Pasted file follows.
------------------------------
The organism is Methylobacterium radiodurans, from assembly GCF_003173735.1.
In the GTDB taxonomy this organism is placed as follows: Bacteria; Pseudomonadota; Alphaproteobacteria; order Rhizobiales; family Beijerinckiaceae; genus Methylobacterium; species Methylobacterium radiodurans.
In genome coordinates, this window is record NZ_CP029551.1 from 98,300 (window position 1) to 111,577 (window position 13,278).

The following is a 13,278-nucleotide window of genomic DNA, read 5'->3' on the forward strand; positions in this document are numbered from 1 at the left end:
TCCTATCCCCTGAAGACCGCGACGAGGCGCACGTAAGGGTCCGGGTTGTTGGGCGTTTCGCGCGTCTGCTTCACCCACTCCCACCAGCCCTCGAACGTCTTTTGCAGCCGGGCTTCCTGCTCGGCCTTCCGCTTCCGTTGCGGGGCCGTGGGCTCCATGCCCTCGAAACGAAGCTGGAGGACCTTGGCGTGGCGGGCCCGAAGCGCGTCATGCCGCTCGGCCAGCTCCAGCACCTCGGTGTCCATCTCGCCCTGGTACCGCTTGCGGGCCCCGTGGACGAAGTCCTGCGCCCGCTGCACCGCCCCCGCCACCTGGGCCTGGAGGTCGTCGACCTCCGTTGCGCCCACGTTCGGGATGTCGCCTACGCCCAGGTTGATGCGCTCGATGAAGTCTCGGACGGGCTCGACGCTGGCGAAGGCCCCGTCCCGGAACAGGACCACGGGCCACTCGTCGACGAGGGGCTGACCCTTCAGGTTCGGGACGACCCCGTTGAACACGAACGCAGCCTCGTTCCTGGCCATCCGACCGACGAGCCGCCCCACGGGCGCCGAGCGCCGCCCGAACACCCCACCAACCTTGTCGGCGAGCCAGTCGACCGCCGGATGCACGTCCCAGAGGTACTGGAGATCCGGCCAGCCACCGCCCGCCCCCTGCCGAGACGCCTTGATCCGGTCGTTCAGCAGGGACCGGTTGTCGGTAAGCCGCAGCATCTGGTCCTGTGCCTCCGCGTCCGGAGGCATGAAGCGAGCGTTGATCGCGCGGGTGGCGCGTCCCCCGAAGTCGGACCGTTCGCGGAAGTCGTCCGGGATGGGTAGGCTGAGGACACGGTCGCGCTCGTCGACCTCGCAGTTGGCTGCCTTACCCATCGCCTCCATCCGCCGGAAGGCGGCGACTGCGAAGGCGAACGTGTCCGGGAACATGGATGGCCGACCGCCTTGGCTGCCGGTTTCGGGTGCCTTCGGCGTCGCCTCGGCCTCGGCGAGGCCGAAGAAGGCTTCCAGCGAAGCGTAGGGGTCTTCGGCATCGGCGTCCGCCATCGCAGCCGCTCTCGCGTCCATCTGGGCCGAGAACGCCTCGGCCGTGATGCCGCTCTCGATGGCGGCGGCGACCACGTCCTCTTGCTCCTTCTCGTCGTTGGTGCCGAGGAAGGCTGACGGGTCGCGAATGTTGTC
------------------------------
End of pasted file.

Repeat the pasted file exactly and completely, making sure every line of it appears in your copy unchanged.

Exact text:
The organism is Methylobacterium radiodurans, from assembly GCF_003173735.1.
In the GTDB taxonomy this organism is placed as follows: Bacteria; Pseudomonadota; Alphaproteobacteria; order Rhizobiales; family Beijerinckiaceae; genus Methylobacterium; species Methylobacterium radiodurans.
In genome coordinates, this window is record NZ_CP029551.1 from 98,300 (window position 1) to 111,577 (window position 13,278).

The following is a 13,278-nucleotide window of genomic DNA, read 5'->3' on the forward strand; positions in this document are numbered from 1 at the left end:
TCCTATCCCCTGAAGACCGCGACGAGGCGCACGTAAGGGTCCGGGTTGTTGGGCGTTTCGCGCGTCTGCTTCACCCACTCCCACCAGCCCTCGAACGTCTTTTGCAGCCGGGCTTCCTGCTCGGCCTTCCGCTTCCGTTGCGGGGCCGTGGGCTCCATGCCCTCGAAACGAAGCTGGAGGACCTTGGCGTGGCGGGCCCGAAGCGCGTCATGCCGCTCGGCCAGCTCCAGCACCTCGGTGTCCATCTCGCCCTGGTACCGCTTGCGGGCCCCGTGGACGAAGTCCTGCGCCCGCTGCACCGCCCCCGCCACCTGGGCCTGGAGGTCGTCGACCTCCGTTGCGCCCACGTTCGGGATGTCGCCTACGCCCAGGTTGATGCGCTCGATGAAGTCTCGGACGGGCTCGACGCTGGCGAAGGCCCCGTCCCGGAACAGGACCACGGGCCACTCGTCGACGAGGGGCTGACCCTTCAGGTTCGGGACGACCCCGTTGAACACGAACGCAGCCTCGTTCCTGGCCATCCGACCGACGAGCCGCCCCACGGGCGCCGAGCGCCGCCCGAACACCCCACCAACCTTGTCGGCGAGCCAGTCGACCGCCGGATGCACGTCCCAGAGGTACTGGAGATCCGGCCAGCCACCGCCCGCCCCCTGCCGAGACGCCTTGATCCGGTCGTTCAGCAGGGACCGGTTGTCGGTAAGCCGCAGCATCTGGTCCTGTGCCTCCGCGTCCGGAGGCATGAAGCGAGCGTTGATCGCGCGGGTGGCGCGTCCCCCGAAGTCGGACCGTTCGCGGAAGTCGTCCGGGATGGGTAGGCTGAGGACACGGTCGCGCTCGTCGACCTCGCAGTTGGCTGCCTTACCCATCGCCTCCATCCGCCGGAAGGCGGCGACTGCGAAGGCGAACGTGTCCGGGAACATGGATGGCCGACCGCCTTGGCTGCCGGTTTCGGGTGCCTTCGGCGTCGCCTCGGCCTCGGCGAGGCCGAAGAAGGCTTCCAGCGAAGCGTAGGGGTCTTCGGCATCGGCGTCCGCCATCGCAGCCGCTCTCGCGTCCATCTGGGCCGAGAACGCCTCGGCCGTGATGCCGCTCTCGATGGCGGCGGCGACCACGTCCTCTTGCTCCTTCTCGTCGTTGGTGCCGAGGAAGGCTGACGGGTCGCGAATGTTGTC